Some things are meant to pass, some just remain forever

As he opened his eyes and gazed the open sea roaring in front of him, he realized how incredibly small he was. With an ego of an eagle and a efficiency track record of a German executioner, he was baffled by how mediocre he suddenly felt. The massive strength of what he saw silenced him as nothing previously could have. It was easy for once. It was simple. He was in the sole possession of this great wonder of the world.

He looked down at his wrist watch and realized he had stood there for an hour. The waves were bashing the sharp edges of the cliffs, and the white foam it created bounced to fall on his three hundred dollar shoes, completely ruining their finish. He was wearing a suit. He had taken the car from the office. A black Lexus. It was not the finest of cars, but it gave him a sense of might. He needed that, but right now he just felt pathetic thinking of his belongings. All these things. Everything cost a fortune, but was worth absolutely nothing. It meant nothing, not now. Not like this. This was meaning, this was beauty, this was wealth. Knowing this place was only a stone throw from the city made it even worse he didn’t come here more often.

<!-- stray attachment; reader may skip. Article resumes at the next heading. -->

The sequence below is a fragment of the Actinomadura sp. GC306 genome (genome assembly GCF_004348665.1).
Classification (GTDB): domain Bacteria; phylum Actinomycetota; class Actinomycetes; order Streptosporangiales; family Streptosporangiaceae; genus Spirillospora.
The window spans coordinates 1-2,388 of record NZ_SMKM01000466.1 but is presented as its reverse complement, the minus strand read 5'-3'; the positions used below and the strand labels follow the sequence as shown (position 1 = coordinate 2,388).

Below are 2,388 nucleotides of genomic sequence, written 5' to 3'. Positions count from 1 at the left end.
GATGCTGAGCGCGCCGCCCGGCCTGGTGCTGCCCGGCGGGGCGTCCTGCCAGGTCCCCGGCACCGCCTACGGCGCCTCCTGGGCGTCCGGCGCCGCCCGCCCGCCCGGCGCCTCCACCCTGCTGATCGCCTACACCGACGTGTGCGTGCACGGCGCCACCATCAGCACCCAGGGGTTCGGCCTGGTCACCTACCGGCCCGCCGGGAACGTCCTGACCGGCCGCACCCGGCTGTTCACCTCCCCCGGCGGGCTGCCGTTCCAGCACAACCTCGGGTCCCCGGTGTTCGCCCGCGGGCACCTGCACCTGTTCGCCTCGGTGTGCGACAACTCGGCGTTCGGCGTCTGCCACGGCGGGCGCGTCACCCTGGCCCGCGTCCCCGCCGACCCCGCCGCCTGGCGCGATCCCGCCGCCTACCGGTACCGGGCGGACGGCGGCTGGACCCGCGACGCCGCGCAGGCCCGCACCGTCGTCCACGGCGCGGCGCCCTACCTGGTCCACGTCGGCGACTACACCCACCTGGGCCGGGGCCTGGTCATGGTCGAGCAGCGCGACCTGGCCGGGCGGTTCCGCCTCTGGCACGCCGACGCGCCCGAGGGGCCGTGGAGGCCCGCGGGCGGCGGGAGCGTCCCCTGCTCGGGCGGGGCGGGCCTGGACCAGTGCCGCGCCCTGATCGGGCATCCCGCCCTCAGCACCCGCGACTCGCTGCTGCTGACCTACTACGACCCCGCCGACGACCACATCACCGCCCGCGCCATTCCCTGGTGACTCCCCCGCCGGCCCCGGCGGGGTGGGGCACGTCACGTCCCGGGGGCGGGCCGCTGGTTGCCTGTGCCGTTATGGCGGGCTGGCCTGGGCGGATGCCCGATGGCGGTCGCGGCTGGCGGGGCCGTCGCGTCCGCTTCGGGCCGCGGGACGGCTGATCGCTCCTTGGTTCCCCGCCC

Should he return to the city tonight, he contemplated for himself. Perhaps not. Perhaps just check into a shabby hotel. The sense of being below upper levels of the societal rim, made him think clearly. It was a long time ago he felt the edge. He had stopped running a long time ago. Nowadays, barely walking. The distance from one client to another seemed to shorten as his reputation grew. Although it was a great reputation he could barely hold its weight. Every meeting, a new sense of understanding for being anxious. It was as though he was reaching some kind of anxiety nirvana. Some day he would have felt all aspects of that shivering feeling, that burning sensation, that nauseous cramp almost crippling him to the brink of not being able to move. The entry. The first deep breath. The hand shake. That conscious look into the eyes of the unsuspecting prospect. Another breath. Then the sound of his voice. Clarity comes back. Focus beyond the realms of a telescope. The pitch. The reaction. That perky little twitch from the edge of a greedy mouth. A hooked client. One more account.

He looked back at his watch. Another hour had passed. His trophy wife was probably deep into her sixth Mohito of the evening. How did it come to this? Where did he loose his track? He took two steps to the right. Looked up. Felt the salt in his eyes. Took a deep breath and turned around. ”Enough”.